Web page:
One Day We Got a Call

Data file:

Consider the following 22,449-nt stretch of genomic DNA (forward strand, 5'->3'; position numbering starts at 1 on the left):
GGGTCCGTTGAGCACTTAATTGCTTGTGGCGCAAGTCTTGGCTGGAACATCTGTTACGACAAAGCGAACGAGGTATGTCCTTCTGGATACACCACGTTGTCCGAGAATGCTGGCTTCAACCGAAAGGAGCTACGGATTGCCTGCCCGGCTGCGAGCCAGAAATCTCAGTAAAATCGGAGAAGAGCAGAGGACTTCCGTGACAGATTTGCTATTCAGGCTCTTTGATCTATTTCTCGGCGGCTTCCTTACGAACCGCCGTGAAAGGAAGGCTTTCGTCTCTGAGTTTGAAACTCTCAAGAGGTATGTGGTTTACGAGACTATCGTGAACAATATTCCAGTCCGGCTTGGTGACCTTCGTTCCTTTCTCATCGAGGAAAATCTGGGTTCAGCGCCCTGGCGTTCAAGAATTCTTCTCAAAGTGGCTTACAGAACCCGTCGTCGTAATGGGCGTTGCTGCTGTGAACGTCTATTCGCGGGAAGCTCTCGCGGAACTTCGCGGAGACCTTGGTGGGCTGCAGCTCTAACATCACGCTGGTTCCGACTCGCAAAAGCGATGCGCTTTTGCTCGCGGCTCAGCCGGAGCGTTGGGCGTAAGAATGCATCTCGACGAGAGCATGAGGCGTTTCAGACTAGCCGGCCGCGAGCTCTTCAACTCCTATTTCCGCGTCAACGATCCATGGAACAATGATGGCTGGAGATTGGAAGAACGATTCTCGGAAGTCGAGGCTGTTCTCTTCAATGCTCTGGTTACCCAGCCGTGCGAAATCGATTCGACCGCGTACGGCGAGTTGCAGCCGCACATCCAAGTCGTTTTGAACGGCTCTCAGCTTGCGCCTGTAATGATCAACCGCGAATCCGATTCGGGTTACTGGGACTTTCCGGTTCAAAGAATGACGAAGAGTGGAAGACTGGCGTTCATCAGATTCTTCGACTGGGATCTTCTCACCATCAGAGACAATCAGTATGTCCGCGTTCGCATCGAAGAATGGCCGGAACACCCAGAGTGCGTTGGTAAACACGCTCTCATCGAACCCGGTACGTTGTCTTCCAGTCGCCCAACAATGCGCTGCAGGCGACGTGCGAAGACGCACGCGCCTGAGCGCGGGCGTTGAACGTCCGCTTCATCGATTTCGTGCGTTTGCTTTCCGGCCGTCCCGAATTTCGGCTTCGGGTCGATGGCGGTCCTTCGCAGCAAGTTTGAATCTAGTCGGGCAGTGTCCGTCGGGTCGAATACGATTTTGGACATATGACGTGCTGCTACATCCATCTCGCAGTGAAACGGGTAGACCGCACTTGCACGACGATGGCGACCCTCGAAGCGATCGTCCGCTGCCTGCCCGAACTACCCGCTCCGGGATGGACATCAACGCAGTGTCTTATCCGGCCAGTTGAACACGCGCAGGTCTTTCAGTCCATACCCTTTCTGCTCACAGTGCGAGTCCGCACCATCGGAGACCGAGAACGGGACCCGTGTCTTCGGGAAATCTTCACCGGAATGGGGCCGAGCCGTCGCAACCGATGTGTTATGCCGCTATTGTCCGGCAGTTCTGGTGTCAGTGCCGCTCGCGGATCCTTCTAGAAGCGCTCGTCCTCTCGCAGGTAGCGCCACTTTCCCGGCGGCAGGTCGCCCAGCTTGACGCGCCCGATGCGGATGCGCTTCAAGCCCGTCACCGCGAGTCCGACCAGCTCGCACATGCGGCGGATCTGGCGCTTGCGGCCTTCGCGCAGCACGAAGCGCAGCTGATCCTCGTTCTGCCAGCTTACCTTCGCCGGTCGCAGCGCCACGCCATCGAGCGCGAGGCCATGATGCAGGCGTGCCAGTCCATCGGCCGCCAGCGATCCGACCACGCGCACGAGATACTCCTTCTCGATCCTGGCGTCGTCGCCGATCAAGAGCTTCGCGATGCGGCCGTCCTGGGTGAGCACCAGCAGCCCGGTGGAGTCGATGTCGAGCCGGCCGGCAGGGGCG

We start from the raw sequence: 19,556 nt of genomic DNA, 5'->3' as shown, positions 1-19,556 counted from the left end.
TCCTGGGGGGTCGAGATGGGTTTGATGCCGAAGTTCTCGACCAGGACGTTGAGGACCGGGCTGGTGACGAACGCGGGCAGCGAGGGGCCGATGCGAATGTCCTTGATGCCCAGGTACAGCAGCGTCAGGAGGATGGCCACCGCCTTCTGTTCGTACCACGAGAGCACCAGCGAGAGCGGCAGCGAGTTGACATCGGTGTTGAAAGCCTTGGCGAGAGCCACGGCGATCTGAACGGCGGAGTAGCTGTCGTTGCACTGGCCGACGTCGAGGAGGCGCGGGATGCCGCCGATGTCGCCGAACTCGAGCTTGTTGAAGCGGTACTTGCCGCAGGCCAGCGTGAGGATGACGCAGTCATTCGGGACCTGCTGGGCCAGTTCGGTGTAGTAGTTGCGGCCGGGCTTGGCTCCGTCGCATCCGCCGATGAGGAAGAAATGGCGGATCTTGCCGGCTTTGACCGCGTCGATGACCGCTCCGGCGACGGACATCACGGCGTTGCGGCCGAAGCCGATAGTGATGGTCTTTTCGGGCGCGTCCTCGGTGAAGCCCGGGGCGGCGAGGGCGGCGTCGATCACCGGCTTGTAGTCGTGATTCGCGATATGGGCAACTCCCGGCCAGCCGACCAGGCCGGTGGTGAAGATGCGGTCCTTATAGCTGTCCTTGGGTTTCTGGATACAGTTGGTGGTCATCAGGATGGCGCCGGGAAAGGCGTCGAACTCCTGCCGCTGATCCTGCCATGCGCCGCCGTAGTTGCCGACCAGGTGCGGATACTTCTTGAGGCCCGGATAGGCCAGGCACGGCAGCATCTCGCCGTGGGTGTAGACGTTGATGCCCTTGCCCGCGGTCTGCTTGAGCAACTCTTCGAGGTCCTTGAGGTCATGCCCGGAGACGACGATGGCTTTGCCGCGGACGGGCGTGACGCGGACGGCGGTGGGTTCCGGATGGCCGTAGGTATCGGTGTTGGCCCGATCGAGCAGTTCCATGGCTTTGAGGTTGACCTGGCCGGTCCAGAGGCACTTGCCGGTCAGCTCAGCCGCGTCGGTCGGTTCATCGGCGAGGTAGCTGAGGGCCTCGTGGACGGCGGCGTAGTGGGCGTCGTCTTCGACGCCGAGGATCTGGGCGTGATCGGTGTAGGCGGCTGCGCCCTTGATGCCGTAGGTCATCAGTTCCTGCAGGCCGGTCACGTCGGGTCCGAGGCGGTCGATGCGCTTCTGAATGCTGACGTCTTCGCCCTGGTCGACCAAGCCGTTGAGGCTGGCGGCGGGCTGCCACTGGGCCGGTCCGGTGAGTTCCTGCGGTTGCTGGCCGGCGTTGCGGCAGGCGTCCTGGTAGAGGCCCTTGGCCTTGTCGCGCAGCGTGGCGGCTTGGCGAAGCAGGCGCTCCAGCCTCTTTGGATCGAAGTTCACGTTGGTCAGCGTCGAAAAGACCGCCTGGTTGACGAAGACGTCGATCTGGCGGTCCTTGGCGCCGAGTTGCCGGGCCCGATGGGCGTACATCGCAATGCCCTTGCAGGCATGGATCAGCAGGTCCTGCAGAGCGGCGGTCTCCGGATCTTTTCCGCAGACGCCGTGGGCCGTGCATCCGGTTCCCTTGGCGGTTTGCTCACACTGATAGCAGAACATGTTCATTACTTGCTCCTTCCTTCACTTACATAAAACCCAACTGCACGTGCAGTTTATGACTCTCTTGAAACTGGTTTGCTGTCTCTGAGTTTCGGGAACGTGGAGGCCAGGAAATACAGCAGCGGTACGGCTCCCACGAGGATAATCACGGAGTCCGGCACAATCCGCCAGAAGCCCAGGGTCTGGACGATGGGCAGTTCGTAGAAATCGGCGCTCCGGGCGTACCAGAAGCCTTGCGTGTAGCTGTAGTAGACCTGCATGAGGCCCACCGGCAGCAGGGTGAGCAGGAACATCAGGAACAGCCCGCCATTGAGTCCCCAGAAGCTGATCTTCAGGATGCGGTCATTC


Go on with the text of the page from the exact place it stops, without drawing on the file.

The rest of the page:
“One day we got a call from someone who was going to work, she was screaming down the phone saying ‘there is something that is happening you need to see’ … (so we went)….. there was a woman giving birth on the side of the road, people were around her looking. We discovered that she had gone to the hospital but been turned away because of fear about contact with body fluids, so she had her baby on side of the road. The baby died but she survived. So we can’t just focus on the Ebola infections and people going to the Ebola Treatment Unit because a lot of issues will fall through the cracks, especially issues of marginalised groups, including women.” These are the words of Korto Williams, ActionAid Liberia’s Country Director during an update to staff and supporters in the London office. Ebola killed nearly 5,000 people in Liberia. Korto was instrumental in leading ActionAid’s response to the crisis. She explained that the woman’s baby didn’t die because of Ebola, but because there is no health system for the poor. ActionAid’s approach to improving lives is both intensely political and practical at the same time. They are also in it for the long-term. Here is an edited selection from Korto’s talk: ACTIONAID’S APPROACH “Who are we, what is our identity? We are an International NGO (Non-Governmental Organisation) but prefer to call ourselves a unique partnership of people, organisations and social movements committed to ending poverty. The reason we distinguish ourselves from other international and national NGO’s in Liberia is because ActionAid has a unique approach of listening to those affected by issues, whether at community or national level. This is the information on which we base our programmes. We don’t come in with ready-made packages and say this is what you are supposed to do to change your situation, we don’t have the legitimacy to do that, so we form a partnership and make really strong relationships with communities. We work with 180 communities in 9 regions and with 25 partner organisations. ActionAid started in Liberia in 1997 during the civil war, initially with humanitarian assistance. There were a lot of refugees and internally displaced people. We supplied an emergency response. 10 years on, by 2007, we had adopted a rights based programme. Many of those who had been displaced received training from us. When they returned to their communities we continued to work with them, so it is like we have known each other forever- they started when ActionAid started and we have seen the benefits of that. In 2013 we started our first strategy paper. It looks at women’s and girls’ rights, youth and urban poverty, and governance, with women’s rights almost 70% of our activity. But the 3 areas overlap as they are interlinked. We focus on bringing communities to the front line, the most at-risk groups, especially women, so they are able to identify their problems and analyse them from different perspectives- especially power and gender analysis – so they can decide which direction they would like to go. ActionAid supports them to solve those issues. We do child sponsorship and work with young people in slum communities, including the urban poor of Monrovia where 50% of the 4.4 million population live. We help these young people to get involved in activities that bring economic independence to their communities. The reason we do this is because Liberia had a civil war for 15 years and young people were used to destroy the country. But now we look at them not just as a...